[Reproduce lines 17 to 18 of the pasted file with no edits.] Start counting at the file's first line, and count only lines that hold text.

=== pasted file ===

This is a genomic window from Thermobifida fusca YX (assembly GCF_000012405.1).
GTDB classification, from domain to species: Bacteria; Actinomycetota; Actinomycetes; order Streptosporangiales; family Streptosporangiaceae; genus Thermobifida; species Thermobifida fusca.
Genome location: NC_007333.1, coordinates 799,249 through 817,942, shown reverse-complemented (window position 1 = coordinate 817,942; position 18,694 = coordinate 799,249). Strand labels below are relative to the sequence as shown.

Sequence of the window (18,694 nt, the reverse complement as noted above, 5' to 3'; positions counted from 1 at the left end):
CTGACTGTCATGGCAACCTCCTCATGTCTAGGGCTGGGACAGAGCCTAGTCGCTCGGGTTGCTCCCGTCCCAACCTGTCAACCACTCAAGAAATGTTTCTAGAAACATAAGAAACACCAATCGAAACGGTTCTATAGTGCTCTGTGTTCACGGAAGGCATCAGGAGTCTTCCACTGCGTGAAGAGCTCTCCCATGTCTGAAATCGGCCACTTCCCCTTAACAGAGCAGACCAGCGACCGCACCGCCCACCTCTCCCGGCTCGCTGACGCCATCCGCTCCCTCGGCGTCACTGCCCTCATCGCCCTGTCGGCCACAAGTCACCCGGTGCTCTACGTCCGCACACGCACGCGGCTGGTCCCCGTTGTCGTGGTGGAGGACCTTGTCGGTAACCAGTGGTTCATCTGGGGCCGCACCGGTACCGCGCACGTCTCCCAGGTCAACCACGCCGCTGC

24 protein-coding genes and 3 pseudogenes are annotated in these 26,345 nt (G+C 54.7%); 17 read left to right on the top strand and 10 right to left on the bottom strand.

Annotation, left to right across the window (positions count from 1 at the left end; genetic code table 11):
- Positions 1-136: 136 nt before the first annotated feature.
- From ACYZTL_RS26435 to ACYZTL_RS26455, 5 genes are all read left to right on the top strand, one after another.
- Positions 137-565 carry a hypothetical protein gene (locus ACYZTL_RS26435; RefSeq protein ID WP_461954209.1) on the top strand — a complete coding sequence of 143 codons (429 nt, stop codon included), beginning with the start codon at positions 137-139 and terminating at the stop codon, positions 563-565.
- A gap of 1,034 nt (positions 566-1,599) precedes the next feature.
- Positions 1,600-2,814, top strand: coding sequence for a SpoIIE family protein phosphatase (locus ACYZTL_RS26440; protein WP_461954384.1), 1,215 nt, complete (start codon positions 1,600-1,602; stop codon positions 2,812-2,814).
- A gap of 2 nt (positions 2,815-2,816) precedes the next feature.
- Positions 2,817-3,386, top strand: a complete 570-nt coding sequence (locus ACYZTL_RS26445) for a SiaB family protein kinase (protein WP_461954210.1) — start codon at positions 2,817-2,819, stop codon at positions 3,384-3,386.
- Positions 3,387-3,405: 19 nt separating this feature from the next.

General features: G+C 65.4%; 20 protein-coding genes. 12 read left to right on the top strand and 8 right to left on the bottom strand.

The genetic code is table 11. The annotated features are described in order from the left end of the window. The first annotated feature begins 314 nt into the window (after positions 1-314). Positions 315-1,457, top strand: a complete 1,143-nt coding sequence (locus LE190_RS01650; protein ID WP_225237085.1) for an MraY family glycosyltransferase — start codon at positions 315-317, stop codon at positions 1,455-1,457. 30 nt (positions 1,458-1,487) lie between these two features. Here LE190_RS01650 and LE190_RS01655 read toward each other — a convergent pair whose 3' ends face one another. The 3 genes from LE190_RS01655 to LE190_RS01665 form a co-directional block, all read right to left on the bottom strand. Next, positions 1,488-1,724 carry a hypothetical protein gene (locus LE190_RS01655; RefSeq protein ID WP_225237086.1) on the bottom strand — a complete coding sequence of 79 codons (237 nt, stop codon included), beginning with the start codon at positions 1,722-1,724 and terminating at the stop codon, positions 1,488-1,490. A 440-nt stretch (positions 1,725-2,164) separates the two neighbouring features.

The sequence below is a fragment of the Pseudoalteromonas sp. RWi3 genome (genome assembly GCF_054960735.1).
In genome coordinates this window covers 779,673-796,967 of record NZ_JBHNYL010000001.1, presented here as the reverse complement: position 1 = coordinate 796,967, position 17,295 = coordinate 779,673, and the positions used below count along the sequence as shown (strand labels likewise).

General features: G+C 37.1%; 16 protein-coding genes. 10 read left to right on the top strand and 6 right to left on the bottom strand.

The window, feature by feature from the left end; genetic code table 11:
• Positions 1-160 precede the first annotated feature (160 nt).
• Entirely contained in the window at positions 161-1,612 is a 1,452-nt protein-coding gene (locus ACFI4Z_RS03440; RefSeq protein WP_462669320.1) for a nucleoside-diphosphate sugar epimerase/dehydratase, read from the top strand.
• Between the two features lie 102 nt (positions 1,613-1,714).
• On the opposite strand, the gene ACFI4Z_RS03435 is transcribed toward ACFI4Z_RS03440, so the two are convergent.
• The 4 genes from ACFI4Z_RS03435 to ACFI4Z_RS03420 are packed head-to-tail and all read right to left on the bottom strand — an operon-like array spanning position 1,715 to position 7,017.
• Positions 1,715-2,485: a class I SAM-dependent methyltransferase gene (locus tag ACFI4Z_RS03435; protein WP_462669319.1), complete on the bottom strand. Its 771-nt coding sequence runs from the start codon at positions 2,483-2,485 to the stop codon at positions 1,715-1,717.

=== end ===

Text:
The genetic code is table 11. The annotated features are described in order from the left end of the window. The first annotated feature begins 314 nt into the window (after positions 1-314). Positions 315-1,457, top strand: a complete 1,143-nt coding sequence (locus LE190_RS01650; protein ID WP_225237085.1) for an MraY family glycosyltransferase — start codon at positions 315-317, stop codon at positions 1,455-1,457. 30 nt (positions 1,458-1,487) lie between these two features. Here LE190_RS01650 and LE190_RS01655 read toward each other — a convergent pair whose 3' ends face one another. The 3 genes from LE190_RS01655 to LE190_RS01665 form a co-directional block, all read right to left on the bottom strand. Next, positions 1,488-1,724 carry a hypothetical protein gene (locus LE190_RS01655; RefSeq protein ID WP_225237086.1) on the bottom strand — a complete coding sequence of 79 codons (237 nt, stop codon included), beginning with the start codon at positions 1,722-1,724 and terminating at the stop codon, positions 1,488-1,490. A 440-nt stretch (positions 1,725-2,164) separates the two neighbouring features.

The sequence below is a fragment of the Pseudoalteromonas sp. RWi3 genome (genome assembly GCF_054960735.1).